You might have read about command presence here before. We talk about it a lot at NRA Women, because it’s an important self-defense tool. What’s command presence? In this article, Executive Editor Wendy Lafever called it, “Sounding like She Who Must Be Obeyed,” and I think that’s a great summary. I’m willing to bet you can immediately think of someone who just speaks and people listen. That person probably has great command presence.
Command presence isn’t automatically a man thing, although it does seem men have an advantage because they’re (on average) bigger than us and have deeper voices. Did you have a mom or grandma who could just glare at you a certain way and you immediately fell into line? That’s command presence. Some people are born with command presence, while others have to work at developing it. It’s not necessarily just bossing people around or being loud, either. It’s more about not sounding like someone who would be easy to victimize. It’s part attitude, part physicality, part actual voice and word choice.
You need to be able to summon command presence at a moment’s notice—it might be the last thing that stops an attack from happening or keeps you from having to go to your gun. But if you’re naturally quiet or timid, or you have a small frame or a high-pitched voice that makes it hard for people to take you seriously, you can still summon command presence. How?
Attitude, Voice, Body Language
First, understand that your attitude has a lot to do with how seriously you’re taken. You’re going to use your voice to demonstrate command presence, but when you do, you have to mean it. You might be scared to death, but you have to have the confidence that you know how to handle this situation if it goes to the next step—and that kind of confidence is borne out of preparation. The more range practice, training and mental game exercises you have done up until the moment of truth, the more confident you’ll be that you can follow through.
Understand that politeness is out the window at this point. You do not owe anyone—stranger or not—niceties or the benefit of the doubt. If you’re uncomfortable for any reason, you don’t have to hide that discomfort behind social norms or try to avoid making a scene. Make a scene.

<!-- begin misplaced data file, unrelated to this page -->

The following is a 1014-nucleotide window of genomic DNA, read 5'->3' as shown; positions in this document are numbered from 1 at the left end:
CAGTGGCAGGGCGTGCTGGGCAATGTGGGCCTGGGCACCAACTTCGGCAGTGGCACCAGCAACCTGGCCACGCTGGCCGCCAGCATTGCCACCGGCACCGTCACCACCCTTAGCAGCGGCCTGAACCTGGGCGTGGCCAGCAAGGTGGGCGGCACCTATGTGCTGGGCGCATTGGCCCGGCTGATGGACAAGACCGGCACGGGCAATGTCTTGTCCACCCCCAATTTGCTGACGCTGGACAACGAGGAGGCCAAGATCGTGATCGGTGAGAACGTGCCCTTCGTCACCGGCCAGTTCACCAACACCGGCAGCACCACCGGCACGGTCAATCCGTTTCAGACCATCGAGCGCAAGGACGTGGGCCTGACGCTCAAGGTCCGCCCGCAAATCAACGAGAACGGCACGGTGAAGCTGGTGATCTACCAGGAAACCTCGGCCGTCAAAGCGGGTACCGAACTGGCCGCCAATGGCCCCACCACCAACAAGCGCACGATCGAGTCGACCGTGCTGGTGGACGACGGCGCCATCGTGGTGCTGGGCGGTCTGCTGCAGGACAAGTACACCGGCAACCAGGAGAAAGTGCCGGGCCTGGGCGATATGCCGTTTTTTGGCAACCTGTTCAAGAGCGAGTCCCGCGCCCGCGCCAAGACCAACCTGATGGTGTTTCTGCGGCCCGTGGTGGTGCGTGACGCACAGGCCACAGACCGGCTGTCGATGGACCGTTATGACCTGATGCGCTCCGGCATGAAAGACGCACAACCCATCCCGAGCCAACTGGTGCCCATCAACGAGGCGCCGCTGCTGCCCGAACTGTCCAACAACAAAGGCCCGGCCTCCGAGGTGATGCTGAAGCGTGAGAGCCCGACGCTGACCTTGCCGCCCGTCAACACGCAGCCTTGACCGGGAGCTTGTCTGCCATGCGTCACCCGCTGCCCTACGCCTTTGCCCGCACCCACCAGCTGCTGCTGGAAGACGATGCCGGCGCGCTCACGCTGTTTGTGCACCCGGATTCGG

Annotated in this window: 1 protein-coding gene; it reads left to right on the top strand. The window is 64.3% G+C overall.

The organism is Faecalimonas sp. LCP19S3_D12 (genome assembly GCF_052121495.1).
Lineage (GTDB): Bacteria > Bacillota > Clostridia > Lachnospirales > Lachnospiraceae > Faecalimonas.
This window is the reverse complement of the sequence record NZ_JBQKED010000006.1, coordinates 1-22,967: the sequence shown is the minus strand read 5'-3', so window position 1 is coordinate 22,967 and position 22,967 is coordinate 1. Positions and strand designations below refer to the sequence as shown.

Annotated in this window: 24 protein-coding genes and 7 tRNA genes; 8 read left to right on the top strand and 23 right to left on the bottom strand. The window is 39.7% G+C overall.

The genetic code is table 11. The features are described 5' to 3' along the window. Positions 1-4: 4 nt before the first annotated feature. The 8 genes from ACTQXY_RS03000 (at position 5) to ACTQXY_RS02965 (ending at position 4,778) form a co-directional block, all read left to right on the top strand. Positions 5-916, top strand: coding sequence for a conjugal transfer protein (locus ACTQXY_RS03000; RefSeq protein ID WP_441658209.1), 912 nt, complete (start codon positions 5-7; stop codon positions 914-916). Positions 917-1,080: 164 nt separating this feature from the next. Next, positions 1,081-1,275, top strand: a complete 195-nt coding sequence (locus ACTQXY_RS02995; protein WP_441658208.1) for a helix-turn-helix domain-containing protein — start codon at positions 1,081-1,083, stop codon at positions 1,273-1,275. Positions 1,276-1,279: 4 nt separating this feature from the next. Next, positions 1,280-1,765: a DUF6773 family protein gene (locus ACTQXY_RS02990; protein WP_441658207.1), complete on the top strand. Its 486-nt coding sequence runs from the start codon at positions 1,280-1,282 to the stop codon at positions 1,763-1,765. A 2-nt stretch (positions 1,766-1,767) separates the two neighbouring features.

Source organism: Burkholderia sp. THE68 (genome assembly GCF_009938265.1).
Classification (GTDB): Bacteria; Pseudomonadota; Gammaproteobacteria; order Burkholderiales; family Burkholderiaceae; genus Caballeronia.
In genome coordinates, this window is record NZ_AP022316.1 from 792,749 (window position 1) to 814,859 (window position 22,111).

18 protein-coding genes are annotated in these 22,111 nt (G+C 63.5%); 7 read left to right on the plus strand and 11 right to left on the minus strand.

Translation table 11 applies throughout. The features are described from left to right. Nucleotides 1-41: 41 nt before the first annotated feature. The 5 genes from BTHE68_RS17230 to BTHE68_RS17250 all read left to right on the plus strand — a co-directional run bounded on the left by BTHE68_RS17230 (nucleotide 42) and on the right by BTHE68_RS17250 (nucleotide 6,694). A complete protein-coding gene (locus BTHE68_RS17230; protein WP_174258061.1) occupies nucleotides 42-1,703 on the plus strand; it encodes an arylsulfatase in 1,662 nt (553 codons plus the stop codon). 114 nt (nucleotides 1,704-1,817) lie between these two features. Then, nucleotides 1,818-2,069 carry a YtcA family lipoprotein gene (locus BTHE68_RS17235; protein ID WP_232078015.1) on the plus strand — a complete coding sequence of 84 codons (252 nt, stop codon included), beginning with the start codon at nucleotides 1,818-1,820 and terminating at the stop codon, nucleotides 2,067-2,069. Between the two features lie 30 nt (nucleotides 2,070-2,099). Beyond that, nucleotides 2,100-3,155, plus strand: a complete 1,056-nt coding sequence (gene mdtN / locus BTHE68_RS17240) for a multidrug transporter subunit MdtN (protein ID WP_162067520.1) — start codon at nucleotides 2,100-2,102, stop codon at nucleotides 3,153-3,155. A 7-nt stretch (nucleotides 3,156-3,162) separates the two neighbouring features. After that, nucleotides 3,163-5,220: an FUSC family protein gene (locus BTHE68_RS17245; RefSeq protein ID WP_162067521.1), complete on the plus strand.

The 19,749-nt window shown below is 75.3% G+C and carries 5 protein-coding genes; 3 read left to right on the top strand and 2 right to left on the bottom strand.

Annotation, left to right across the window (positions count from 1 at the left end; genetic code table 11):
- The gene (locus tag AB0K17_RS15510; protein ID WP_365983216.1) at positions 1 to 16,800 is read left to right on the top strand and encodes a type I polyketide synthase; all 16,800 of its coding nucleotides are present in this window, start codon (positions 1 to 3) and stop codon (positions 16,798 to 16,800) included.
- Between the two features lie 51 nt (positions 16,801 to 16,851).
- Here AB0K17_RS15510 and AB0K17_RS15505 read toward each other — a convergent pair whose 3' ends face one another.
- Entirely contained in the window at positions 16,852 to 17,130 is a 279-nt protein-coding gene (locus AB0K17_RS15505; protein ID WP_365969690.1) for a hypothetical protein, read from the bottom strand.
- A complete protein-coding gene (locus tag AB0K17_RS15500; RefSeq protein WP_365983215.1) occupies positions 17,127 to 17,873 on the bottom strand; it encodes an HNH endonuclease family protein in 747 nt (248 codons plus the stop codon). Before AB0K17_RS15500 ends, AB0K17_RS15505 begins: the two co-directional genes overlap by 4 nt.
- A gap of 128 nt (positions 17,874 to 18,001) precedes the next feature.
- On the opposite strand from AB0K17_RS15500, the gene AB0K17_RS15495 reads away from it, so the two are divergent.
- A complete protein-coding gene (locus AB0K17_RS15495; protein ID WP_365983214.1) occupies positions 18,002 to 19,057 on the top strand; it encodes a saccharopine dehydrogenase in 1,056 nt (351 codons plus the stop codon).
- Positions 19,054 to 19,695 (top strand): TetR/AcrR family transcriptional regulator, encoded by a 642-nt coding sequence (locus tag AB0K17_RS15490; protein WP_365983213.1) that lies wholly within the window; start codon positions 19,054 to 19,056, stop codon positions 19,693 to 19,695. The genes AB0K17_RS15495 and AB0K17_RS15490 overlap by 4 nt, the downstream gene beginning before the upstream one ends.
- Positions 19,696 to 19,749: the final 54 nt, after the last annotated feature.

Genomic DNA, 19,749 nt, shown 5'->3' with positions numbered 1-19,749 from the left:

When it’s time to use your voice, do not hesitate and do not ask. Tell. Tell with your voice as well as your body language. This is as serious as it’s ever going to get, so lower your voice as much as you can and get as loud as you can. Tap into that part deep down inside of you that would do absolutely anything to protect yourself and your loved ones. Plant your feet if you can and face the individual squarely. Balance your weight with one foot slightly ahead of the other, bearing a little more of your weight—you might not realize it, but this is a defensive body posture, and every human will subconsciously recognize that you’re preparing for a fight rather than cowering in fear. Depending on the situation, you might move your hand to the grip of your gun—but only do this if you are ready to draw it and use it immediately if it becomes necessary.
The time for discussion is over, so don’t mince words. Have a go-to word that works in almost any situation and is universally understood—“no” or “stop” are your best options. Don’t waste time with things like “Can I help you?” or “That’s close enough, please don’t come any closer.” “Stop” is straight to the point. The potential bad guy will either obey or he won’t, and then you’ll know it’s time for condition red.
What Command Presence Is Not
Let me tell you what command presence is not: It’s not cursing at someone, threatening him or attempting to intimidate him. Depending on the type of criminal you’re dealing with, threats and insults will probably make the situation worse. You want to end this encounter, if possible, not escalate it. You want to convey that you’re not a good victim and the bad guy should move on. Cursing him out, insulting his manhood or challenging him with something really dumb like, “You don’t have the guts to shoot me,” is not command presence.
Command presence isn’t a discussion or an attempt to scare him off. You’re not trying to talk your way out of anything by being polite and explaining yourself. You’re just trying to fail the criminal interview and get out of this—that’s all. Be loud and firm, and remember, you’re not asking him to comply. You’re telling him what to do, and if he doesn’t listen, you’re not helpless. You have a last-ditch measure strapped to your hip.
You can practice your command voice at home. It’s going to feel weird, but you might be surprised how difficult this is to summon if you’ve never practiced it. Get that weirdness and practice out now so you’re ready when you need it. When you’re doing dry-fire practice at home, practice deepening your voice and hollering, “STOP!” as you draw your gun. You might even decide to incorporate this “STOP!” as a regular, automatic part of your gun presentation. Once you practice it the first time, try to do it lower and louder the second time. Mean it.
That single word, and the body language you use while you deploy it, might be the difference between a bad day and a really bad day. You must get it right.
Command presence isn’t just a function of body size and a big, booming voice. It’s an attitude that demands respect. It’s body language that clearly communicates you’re ready for what comes next. It’s a voice and words that are bold, simple and to-the-point that let the world know you’re not about to become a victim. You can develop all of these characteristics with some practice and a deep commitment to self-preservation.